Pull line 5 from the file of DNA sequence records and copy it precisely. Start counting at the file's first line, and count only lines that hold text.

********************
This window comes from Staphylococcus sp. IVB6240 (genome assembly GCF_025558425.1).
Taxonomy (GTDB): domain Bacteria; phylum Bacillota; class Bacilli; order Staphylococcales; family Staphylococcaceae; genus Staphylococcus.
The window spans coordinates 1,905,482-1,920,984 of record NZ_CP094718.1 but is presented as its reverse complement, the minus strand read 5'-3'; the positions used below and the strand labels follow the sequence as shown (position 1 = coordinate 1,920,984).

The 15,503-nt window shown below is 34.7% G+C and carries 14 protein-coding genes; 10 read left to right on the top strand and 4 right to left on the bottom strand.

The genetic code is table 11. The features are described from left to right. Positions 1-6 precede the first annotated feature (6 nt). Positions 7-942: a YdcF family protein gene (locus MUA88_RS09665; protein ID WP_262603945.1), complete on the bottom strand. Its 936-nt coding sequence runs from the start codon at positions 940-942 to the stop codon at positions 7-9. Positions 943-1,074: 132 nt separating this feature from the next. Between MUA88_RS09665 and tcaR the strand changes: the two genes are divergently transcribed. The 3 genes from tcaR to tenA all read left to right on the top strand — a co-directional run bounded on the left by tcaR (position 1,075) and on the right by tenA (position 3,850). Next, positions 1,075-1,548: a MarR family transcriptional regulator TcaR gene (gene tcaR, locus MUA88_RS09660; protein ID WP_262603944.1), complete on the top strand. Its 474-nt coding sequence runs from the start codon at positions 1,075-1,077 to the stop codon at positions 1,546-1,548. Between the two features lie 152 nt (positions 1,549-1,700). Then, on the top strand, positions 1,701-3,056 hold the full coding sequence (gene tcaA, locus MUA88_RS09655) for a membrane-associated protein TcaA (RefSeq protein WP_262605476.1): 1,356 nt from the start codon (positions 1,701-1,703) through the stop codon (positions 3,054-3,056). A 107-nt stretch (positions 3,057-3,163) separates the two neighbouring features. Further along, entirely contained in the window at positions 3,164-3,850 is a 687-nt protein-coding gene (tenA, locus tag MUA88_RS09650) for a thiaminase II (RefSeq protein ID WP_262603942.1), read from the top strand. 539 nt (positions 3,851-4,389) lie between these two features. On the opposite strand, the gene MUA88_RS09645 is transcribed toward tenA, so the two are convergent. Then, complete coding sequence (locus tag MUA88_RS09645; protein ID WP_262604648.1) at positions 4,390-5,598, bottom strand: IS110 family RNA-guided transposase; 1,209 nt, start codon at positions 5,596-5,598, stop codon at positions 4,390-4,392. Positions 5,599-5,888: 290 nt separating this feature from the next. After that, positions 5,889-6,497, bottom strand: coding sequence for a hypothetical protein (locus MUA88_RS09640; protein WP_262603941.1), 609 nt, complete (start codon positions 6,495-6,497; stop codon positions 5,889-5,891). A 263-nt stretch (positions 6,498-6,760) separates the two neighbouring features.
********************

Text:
The genetic code is table 11. The features are described from left to right. Positions 1-6 precede the first annotated feature (6 nt). Positions 7-942: a YdcF family protein gene (locus MUA88_RS09665; protein ID WP_262603945.1), complete on the bottom strand. Its 936-nt coding sequence runs from the start codon at positions 940-942 to the stop codon at positions 7-9. Positions 943-1,074: 132 nt separating this feature from the next. Between MUA88_RS09665 and tcaR the strand changes: the two genes are divergently transcribed. The 3 genes from tcaR to tenA all read left to right on the top strand — a co-directional run bounded on the left by tcaR (position 1,075) and on the right by tenA (position 3,850). Next, positions 1,075-1,548: a MarR family transcriptional regulator TcaR gene (gene tcaR, locus MUA88_RS09660; protein ID WP_262603944.1), complete on the top strand. Its 474-nt coding sequence runs from the start codon at positions 1,075-1,077 to the stop codon at positions 1,546-1,548. Between the two features lie 152 nt (positions 1,549-1,700). Then, on the top strand, positions 1,701-3,056 hold the full coding sequence (gene tcaA, locus MUA88_RS09655) for a membrane-associated protein TcaA (RefSeq protein WP_262605476.1): 1,356 nt from the start codon (positions 1,701-1,703) through the stop codon (positions 3,054-3,056). A 107-nt stretch (positions 3,057-3,163) separates the two neighbouring features. Further along, entirely contained in the window at positions 3,164-3,850 is a 687-nt protein-coding gene (tenA, locus tag MUA88_RS09650) for a thiaminase II (RefSeq protein ID WP_262603942.1), read from the top strand. 539 nt (positions 3,851-4,389) lie between these two features. On the opposite strand, the gene MUA88_RS09645 is transcribed toward tenA, so the two are convergent. Then, complete coding sequence (locus tag MUA88_RS09645; protein ID WP_262604648.1) at positions 4,390-5,598, bottom strand: IS110 family RNA-guided transposase; 1,209 nt, start codon at positions 5,596-5,598, stop codon at positions 4,390-4,392. Positions 5,599-5,888: 290 nt separating this feature from the next. After that, positions 5,889-6,497, bottom strand: coding sequence for a hypothetical protein (locus MUA88_RS09640; protein WP_262603941.1), 609 nt, complete (start codon positions 6,495-6,497; stop codon positions 5,889-5,891). A 263-nt stretch (positions 6,498-6,760) separates the two neighbouring features.